Fever, arthralgias and leg pain after trip to Costa Rica
Fever, arthralgias and leg pain after trip to Costa Rica
After returning from a school trip to rural Costa Rica, Ms. G, age 15 years, developed diarrhea and anorexia. Prior to consulting with me, her primary-care clinician diagnosed her with Rocky Mountain spotted fever (RMSF) and started her on doxycycline as empirical treatment. A couple of weeks later, Ms. G's symptoms progressed to ecchymosis in her legs, dyspnea, and pronounced fatigue in addition to persistent diarrhea and anorexia. Two days later, Ms. G developed cyclical fevers, severe arthralgias, and leg pain. After another three days, she was left with only a headache, fatigue, sweats, and chills. Ms. G remembered being bitten by mosquitoes during her trip.
1. Physical examination
Ms. G was awake, alert, and coherent throughout the exam. She had dyspnea with labored breathing and a slightly agitated and uncomfortable appearance. Her vital signs were as follows: respiratory rate 25 breaths per minute, heart rate 90 beats per minute, BP 110/64 mm Hg, temperature 36.6°C, and oxygen saturation 96% on room air. Auscultation of the lungs revealed clear sounds bilaterally. Cardiac auscultation showed a regular rhythm without murmur, gallop, or rub. A 12-lead ECG reading was normal. The patient's legs revealed diffuse, uniform ecchymosis. Skin elsewhere was pale, warm, and dry.
2. Laboratory findings
Hemoglobin (Hb) was low at 8.2 g/dL (normal 10.0-15.5). Hematocrit (HCT) was also low at 28% (normal 32%-44%), and her RBC was low at 3.8 μg/dL (normal 4.0-5.5). A comprehensive metabolic panel was within normal limits. Amylase and lipase were normal, as were phosphokinase and troponin, thus revealing normal pancreatic and heart function. Chest x-ray demonstrated clear lung fields bilaterally. Proof-reading polymerase chain reaction and immunoglobulin (Ig)M/IgG enzyme-linked immunosorbent assay were negative for dengue fever. A malaria smear was negative. Serology sent to the CDC for a microscopic agglutination test (MAT) came back negative for leptospirosis. The blood culture for typhoid fever was negative.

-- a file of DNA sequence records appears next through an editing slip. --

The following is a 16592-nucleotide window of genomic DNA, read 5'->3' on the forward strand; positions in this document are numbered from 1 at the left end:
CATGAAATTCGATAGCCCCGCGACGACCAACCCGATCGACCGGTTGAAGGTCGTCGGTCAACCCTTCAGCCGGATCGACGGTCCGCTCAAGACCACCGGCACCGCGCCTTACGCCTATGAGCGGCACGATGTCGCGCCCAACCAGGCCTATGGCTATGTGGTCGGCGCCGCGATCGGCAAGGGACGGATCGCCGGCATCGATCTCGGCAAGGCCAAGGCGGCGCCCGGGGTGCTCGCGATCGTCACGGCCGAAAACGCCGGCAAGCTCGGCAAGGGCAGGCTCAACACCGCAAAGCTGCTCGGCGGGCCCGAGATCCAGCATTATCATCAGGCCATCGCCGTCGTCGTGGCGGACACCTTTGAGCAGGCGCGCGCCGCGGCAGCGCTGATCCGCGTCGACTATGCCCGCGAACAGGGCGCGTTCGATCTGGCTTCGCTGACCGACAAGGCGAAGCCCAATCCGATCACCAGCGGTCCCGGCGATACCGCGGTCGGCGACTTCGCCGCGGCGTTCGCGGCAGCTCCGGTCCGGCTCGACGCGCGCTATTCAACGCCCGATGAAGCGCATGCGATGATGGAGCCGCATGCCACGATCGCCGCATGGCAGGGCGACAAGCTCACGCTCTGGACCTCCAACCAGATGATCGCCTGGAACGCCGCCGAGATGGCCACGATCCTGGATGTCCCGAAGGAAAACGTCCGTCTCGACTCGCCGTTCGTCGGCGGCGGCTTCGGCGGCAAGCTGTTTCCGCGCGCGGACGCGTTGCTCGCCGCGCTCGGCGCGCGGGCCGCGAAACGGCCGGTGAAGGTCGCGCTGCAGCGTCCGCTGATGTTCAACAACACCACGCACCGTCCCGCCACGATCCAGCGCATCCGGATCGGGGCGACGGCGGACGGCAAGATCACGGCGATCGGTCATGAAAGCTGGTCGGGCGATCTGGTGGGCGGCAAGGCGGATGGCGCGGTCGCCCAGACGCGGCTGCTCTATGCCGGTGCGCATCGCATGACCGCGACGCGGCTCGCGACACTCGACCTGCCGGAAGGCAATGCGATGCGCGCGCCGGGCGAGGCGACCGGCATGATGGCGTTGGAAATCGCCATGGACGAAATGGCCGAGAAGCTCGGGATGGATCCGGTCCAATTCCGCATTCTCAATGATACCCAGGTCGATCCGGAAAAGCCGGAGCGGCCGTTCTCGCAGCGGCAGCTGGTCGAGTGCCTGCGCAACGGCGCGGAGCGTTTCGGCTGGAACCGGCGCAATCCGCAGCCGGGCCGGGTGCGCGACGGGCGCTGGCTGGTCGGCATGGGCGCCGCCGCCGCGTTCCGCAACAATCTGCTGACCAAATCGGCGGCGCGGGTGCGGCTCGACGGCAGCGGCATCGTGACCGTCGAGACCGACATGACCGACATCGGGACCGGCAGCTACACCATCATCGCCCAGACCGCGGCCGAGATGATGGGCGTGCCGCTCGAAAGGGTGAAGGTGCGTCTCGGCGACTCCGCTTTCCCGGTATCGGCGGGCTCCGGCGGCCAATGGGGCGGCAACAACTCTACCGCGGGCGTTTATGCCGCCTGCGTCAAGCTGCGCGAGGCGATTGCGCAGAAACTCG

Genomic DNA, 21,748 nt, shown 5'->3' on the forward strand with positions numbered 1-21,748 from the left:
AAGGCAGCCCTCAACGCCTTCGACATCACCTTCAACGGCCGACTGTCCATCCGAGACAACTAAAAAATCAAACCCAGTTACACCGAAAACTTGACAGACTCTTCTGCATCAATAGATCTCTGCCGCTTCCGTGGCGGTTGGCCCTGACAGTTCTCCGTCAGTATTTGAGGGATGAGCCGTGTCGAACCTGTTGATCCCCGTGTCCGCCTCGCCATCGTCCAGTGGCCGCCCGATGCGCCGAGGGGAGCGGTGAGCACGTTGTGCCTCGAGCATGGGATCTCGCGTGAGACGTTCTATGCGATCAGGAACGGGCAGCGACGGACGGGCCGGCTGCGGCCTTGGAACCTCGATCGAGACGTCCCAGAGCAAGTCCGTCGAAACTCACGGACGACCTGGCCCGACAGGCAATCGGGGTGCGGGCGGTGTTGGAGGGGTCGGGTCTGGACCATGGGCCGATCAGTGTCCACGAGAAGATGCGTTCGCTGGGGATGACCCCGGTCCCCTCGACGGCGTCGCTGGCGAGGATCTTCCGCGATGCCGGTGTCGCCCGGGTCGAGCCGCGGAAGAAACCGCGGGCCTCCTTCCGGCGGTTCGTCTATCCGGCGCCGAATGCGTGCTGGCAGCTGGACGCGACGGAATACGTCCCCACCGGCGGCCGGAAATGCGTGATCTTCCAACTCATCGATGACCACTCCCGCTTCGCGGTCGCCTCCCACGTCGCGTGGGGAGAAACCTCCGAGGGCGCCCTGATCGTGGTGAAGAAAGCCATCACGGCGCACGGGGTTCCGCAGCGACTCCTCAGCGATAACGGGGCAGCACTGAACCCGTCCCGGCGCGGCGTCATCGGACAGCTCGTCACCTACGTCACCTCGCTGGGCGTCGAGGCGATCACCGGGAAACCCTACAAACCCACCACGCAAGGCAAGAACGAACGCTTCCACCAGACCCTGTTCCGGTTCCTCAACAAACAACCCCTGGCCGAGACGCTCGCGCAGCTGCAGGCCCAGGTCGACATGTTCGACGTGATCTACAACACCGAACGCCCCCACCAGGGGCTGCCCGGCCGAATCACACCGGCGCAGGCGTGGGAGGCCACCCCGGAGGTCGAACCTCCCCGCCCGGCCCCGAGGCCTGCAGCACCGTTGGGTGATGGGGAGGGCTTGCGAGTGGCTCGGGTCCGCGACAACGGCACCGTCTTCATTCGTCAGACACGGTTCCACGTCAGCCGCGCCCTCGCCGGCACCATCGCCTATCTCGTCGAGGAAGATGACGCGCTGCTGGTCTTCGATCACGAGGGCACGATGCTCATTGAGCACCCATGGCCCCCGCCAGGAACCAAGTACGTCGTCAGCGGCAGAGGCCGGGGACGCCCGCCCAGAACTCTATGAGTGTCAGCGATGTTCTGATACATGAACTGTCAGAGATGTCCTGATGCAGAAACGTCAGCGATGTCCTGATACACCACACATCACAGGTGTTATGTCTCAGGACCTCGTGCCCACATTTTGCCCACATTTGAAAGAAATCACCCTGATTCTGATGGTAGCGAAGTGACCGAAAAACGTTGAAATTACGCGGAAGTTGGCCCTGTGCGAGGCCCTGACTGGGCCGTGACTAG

With regard to the cause of Ms. G's anemia, free erythrocyte porphyrin levels were normal, thus ruling out lead poisoning. An isopropanol instability test ruled out unstable Hb. Blood findings also were not consistent with sideroblastic anemia, which typically features increased ferritin levels, decreased total iron-binding capacity (TIBC), and high transferrin saturation. The patient's iron measured 55 μg/dL (normal 70-180); TIBC saturation 350 μg/dL (normal 250-460); transferrin 300 mg/dL (normal 250-380); transferrin saturation 35% (normal 15%-50%) and ferritin 70 ng/mL (normal 7-142).
These values were not consistent with an anemia of chronic illness, in which one would typically have reduced TIBC, transferrin, transferrin saturation, and serum iron with elevated HCT and ferritin. These findings, however, were in line with iron-deficiency anemia (except for the ferritin levels, which were normal [low ferritin levels are the most accurate indicator of iron deficiency]). On the whole, these results were more suggestive of a possible acute insufficient intake of dietary iron.
Finally, peripheral smear showed microcytes, target cells, and poikilocytes, and an Hb electrophoresis test revealed elevation of HbA2 to 5.2% (normal 2.3%-3.7%). Based on the presence of mild microcytic anemia, target cells on a peripheral blood smear, normal RBC count, and elevated HbA2, Ms. G was diagnosed with thalassemia minor.
Individuals with the thalassemia trait typically do not require specific treatment. Iron supplements have no effect on the anemia. Ms. G, however, had moderately low Hb, HCT, and iron, which was attributed in part to inadequate diet, and was therefore given iron supplements (those with thalassemia minor have normal iron levels unless they are deficient for other reasons). Folic acid and a B vitamin (to facilitate production of RBCs) were also prescribed. The patient was re-evaluated one month later, and her iron levels and RBCs were at the low end of the normal range, oxygen saturation was 98%, and other vital signs were within normal limits, so no further action was required. Ms. G's Hb and HCT increased slightly but remained below normal (expected values for thalassemia minor). She was instructed to discontinue both the folic acid and iron supplements and return in one month. Re-evaluation showed no change in the previous findings.
Ms. G's case was initially very perplexing. Her symptoms were first thought to be related to a tropical illness. Culture taken by her primary-care clinician had revealed low positives for RMSF, a disease that is not common in Costa Rica but is endemic to the region. RMSF is also one of the more serious rickettsial infections, and since it is diagnosed mainly by symptoms, empirical treatment with doxycycline or tetracycline is common protocol.